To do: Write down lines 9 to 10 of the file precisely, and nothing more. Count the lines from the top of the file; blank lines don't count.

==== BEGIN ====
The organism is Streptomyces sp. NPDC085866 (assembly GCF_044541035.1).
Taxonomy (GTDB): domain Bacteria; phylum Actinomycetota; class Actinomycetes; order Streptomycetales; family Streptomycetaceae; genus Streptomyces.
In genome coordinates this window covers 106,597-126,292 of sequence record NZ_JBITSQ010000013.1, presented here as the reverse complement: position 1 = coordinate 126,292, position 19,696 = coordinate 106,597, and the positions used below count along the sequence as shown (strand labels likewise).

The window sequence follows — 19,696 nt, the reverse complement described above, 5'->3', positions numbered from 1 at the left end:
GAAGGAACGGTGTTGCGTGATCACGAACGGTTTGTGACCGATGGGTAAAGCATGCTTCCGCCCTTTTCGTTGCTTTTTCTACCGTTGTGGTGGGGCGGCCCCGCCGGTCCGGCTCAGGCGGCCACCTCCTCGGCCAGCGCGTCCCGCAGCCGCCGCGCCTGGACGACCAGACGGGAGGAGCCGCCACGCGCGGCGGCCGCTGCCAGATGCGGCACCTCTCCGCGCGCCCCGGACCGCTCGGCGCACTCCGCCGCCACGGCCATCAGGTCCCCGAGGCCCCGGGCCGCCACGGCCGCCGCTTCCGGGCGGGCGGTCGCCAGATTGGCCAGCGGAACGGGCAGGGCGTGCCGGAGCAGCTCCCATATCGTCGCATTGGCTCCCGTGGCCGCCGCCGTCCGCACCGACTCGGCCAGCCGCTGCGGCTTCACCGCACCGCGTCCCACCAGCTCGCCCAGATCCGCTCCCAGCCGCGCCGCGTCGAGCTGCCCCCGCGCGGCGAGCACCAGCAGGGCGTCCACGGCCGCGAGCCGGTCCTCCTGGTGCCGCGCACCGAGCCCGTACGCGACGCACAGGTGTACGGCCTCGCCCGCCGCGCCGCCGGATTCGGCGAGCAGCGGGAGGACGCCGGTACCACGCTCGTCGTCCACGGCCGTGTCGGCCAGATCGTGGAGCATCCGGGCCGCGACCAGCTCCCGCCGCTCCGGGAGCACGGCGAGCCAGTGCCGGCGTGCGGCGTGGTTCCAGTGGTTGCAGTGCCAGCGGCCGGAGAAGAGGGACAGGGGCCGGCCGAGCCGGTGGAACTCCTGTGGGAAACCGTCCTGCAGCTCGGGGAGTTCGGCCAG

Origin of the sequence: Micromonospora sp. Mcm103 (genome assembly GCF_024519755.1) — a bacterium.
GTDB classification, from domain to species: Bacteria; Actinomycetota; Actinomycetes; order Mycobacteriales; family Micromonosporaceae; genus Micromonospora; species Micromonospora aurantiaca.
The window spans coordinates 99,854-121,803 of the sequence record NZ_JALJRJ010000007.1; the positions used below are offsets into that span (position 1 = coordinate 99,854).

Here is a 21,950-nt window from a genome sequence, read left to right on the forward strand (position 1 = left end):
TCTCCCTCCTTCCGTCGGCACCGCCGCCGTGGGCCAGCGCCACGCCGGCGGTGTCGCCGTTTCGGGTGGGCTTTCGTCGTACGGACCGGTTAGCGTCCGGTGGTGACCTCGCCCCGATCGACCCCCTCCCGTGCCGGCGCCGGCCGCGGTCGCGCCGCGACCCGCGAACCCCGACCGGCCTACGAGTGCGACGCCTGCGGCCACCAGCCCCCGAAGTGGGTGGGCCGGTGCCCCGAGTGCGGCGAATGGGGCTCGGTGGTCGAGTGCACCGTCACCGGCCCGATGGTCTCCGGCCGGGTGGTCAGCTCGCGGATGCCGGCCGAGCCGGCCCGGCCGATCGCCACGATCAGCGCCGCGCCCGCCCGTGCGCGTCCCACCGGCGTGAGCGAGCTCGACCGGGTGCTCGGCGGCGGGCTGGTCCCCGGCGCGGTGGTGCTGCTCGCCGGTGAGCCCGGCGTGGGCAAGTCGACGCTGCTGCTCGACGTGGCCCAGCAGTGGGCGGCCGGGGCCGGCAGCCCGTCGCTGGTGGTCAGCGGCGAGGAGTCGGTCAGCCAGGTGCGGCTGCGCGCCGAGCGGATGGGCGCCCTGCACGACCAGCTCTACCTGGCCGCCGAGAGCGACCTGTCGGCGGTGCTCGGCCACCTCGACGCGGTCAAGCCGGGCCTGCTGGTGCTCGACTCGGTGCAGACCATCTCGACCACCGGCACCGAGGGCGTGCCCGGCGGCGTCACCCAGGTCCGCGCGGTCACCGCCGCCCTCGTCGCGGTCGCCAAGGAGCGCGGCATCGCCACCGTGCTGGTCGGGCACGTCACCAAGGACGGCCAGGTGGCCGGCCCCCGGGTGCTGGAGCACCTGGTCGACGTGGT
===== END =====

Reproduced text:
Here is a 21,950-nt window from a genome sequence, read left to right on the forward strand (position 1 = left end):
TCTCCCTCCTTCCGTCGGCACCGCCGCCGTGGGCCAGCGCCACGCCGGCGGTGTCGCCGTTTCGGGTGGGCTTTCGTCGTACGGACCGGTTAGCGTCCGGTGGTGACCTCGCCCCGATCGACCCCCTCCCGTGCCGGCGCCGGCCGCGGTCGCGCCGCGACCCGCGAACCCCGACCGGCCTACGAGTGCGACGCCTGCGGCCACCAGCCCCCGAAGTGGGTGGGCCGGTGCCCCGAGTGCGGCGAATGGGGCTCGGTGGTCGAGTGCACCGTCACCGGCCCGATGGTCTCCGGCCGGGTGGTCAGCTCGCGGATGCCGGCCGAGCCGGCCCGGCCGATCGCCACGATCAGCGCCGCGCCCGCCCGTGCGCGTCCCACCGGCGTGAGCGAGCTCGACCGGGTGCTCGGCGGCGGGCTGGTCCCCGGCGCGGTGGTGCTGCTCGCCGGTGAGCCCGGCGTGGGCAAGTCGACGCTGCTGCTCGACGTGGCCCAGCAGTGGGCGGCCGGGGCCGGCAGCCCGTCGCTGGTGGTCAGCGGCGAGGAGTCGGTCAGCCAGGTGCGGCTGCGCGCCGAGCGGATGGGCGCCCTGCACGACCAGCTCTACCTGGCCGCCGAGAGCGACCTGTCGGCGGTGCTCGGCCACCTCGACGCGGTCAAGCCGGGCCTGCTGGTGCTCGACTCGGTGCAGACCATCTCGACCACCGGCACCGAGGGCGTGCCCGGCGGCGTCACCCAGGTCCGCGCGGTCACCGCCGCCCTCGTCGCGGTCGCCAAGGAGCGCGGCATCGCCACCGTGCTGGTCGGGCACGTCACCAAGGACGGCCAGGTGGCCGGCCCCCGGGTGCTGGAGCACCTGGTCGACGTGGT